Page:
It’s true that in past years the B Final winner has received acclaim, when in reality that rider finished toward the bottom. This new format focuses all the attention on the very top riders and one big freestyle class. By decreasing the number of riders, the competition comes that much closer to truly showcasing the best dressage combinations in the world.

But the new format also decreased the opportunity for American riders to compete at the Final. In the past, Canada had a guaranteed spot, and U.S. riders got two places, in addition to wild cards. Now there are only two spots for all of North America, although wild cards may still be available.

“We had all these people jumping and standing next to the warm-up,” she said. “I thought I needed more crowd and a busy place. He knows the exercises. I had to find a place he would settle down more. I think that was the right thing to do.”

Fortunately for van Grunsven, the Grand Prix doesn’t count toward the final placings—it’s just used to determine the order-of-go for the freestyle and to give the horses a warm-up.

The Practice Was Perfect

Unfortunately for the U.S. riders, Thursday was the best day of competition for them.


Courtney King-Dye, 30, who placed sixth in last year’s Final with Idocus, put in a strong Grand Prix test and placed seventh with 70.12 percent.

“I’m just so excited and pleased to be back into the 70s in international competition. To be only 4 or 5 percentage points behind Anky and Isabell really makes me feel a part of things,” she said. “When the World Cup was in Vegas [in 2007] we didn’t have a few of the top horses. A few people were missing. Even though my placing there was sixth, and today I was seventh, my score here was actually higher, and I feel like this competition is the cream of the crop. It feels very realistic to me, which is also really gratifying.”

King-Dye, New Milford, Conn., also praised her mount’s enthusiasm for his work.

“He amazes me. He was so excited to be here,” she said. “He was so happy to drag me around, so full of himself. The fact that he’s still so inspired is really inspiring to me. You walk into a big venue like this and every athlete gets this adrenaline rush, this tingly sensation, from the excitement of being here competing against the best. The fact that Idocus seems to share that, you can’t put words to it. It’s a really special feeling. He just lit up going into that ring.”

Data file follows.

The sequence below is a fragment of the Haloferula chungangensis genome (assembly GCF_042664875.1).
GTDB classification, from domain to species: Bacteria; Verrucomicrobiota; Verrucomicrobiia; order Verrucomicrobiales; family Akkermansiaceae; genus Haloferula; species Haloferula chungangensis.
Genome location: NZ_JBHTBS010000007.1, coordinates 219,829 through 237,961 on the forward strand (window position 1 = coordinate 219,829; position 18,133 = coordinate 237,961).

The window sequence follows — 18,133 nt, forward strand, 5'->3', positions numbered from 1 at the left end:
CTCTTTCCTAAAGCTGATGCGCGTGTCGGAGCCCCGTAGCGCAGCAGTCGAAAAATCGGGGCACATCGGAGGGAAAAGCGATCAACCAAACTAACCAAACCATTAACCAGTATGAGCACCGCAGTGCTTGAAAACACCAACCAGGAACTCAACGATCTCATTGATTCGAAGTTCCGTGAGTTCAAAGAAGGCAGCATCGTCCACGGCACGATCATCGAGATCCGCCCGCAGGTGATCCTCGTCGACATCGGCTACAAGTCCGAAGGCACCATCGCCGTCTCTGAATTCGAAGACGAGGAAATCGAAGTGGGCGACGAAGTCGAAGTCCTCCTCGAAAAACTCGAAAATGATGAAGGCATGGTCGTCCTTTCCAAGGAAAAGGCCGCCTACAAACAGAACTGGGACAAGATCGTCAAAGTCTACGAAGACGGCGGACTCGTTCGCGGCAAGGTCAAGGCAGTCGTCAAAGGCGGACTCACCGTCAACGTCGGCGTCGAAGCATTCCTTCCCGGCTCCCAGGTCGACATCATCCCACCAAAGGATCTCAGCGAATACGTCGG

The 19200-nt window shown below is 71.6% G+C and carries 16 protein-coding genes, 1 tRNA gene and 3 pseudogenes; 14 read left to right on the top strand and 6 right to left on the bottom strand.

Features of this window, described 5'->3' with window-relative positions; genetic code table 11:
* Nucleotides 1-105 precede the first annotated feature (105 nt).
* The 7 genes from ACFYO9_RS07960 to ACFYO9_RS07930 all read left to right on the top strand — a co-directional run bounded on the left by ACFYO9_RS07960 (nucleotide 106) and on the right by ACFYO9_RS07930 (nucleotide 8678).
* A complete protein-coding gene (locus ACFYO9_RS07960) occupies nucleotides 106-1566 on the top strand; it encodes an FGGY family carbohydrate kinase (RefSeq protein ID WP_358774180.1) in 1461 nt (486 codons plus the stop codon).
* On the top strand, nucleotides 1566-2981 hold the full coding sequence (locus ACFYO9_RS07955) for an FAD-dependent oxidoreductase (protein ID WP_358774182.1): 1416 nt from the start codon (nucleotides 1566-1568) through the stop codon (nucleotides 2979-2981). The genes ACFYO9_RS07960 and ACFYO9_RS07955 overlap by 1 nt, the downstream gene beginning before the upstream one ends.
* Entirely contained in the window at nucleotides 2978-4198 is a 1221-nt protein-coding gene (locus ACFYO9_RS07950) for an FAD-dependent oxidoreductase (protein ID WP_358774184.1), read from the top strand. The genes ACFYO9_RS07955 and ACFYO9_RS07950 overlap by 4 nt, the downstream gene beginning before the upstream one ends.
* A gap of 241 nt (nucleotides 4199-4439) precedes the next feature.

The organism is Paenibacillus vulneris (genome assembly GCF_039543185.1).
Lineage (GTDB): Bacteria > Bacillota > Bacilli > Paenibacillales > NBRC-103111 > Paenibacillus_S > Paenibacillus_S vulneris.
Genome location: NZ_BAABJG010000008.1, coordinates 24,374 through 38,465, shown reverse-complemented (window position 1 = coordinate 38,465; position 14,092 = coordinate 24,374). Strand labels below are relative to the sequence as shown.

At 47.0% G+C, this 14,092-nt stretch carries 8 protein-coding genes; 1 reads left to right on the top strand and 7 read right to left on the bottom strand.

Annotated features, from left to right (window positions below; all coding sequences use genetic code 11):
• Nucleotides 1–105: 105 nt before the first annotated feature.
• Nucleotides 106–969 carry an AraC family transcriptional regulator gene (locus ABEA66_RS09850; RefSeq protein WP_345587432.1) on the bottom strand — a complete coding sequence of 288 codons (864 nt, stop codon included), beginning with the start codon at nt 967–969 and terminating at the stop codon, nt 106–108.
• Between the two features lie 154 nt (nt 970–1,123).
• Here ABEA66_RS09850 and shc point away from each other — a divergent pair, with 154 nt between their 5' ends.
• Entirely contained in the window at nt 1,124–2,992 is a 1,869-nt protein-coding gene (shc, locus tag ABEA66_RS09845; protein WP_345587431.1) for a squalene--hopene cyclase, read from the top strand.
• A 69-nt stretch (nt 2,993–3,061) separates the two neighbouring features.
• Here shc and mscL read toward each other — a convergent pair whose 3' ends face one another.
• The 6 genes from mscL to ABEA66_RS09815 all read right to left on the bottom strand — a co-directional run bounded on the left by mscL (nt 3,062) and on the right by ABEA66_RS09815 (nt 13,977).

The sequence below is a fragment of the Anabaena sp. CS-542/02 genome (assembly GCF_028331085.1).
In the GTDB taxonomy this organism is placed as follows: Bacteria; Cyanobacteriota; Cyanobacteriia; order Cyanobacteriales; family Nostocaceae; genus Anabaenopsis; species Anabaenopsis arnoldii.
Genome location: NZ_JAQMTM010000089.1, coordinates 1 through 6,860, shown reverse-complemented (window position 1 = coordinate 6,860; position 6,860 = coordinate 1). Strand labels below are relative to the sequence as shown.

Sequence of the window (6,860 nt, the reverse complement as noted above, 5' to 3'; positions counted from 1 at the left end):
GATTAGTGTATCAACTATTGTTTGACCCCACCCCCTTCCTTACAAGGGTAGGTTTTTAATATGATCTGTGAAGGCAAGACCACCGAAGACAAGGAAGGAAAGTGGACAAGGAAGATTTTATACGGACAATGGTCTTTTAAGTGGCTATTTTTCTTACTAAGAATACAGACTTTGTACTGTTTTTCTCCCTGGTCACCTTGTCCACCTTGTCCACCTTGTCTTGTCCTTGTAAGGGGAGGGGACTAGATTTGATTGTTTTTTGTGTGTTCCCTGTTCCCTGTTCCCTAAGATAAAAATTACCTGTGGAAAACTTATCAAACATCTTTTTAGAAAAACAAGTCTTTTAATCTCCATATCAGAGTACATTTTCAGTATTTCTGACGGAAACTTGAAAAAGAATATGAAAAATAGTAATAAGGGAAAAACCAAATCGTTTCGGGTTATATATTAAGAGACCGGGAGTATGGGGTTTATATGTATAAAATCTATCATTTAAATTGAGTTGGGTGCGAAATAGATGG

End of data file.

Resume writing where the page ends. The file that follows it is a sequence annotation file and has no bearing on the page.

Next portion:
Idocus and Maksymilian, Jane Hannigan’s horse, traveled from the United States together and sat on the airplane for a long time without hay, so neither horse drank enough.

“He arrived here with a fever. He’s never had that before traveling,” said King-Dye. “He’s usually a spectacular traveler, but he got a little bit dehydrated. He’s gotten a little bit better every day, but that put a damper on our preparation.”

Regardless of setbacks, King-Dye had every intention of showing the 18-year-old, Dutch Warmblood stallion (Equador—Eretha) to his best advantage during the freestyle.

Prior to the class, she said the biggest challenge was the difficulty of her change sequences. She nailed her changes, but a different kind of mistake overshadowed all of the good things about her freestyle. As King-Dye came into her left canter pirouette, she rotated around three times instead of her intended two.
The penalty for this mistake is severe. The competitor receives a 0 for the whole movement, and the scores for choreography and difficulty can’t be higher than 5.

“I was listening to my music and riding the horse and not counting, which I think is a good thing,” explained King-Dye. “I came into the pirouette kind of funny, and he turned really quickly. Because I got a little bit ahead of the music, I wasn’t certain if I had done one pirouette or two pirouettes. It felt like I had just done one. It’s probably a good thing I didn’t realize it right at that moment because the rest of my ride felt like Idocus was really good.”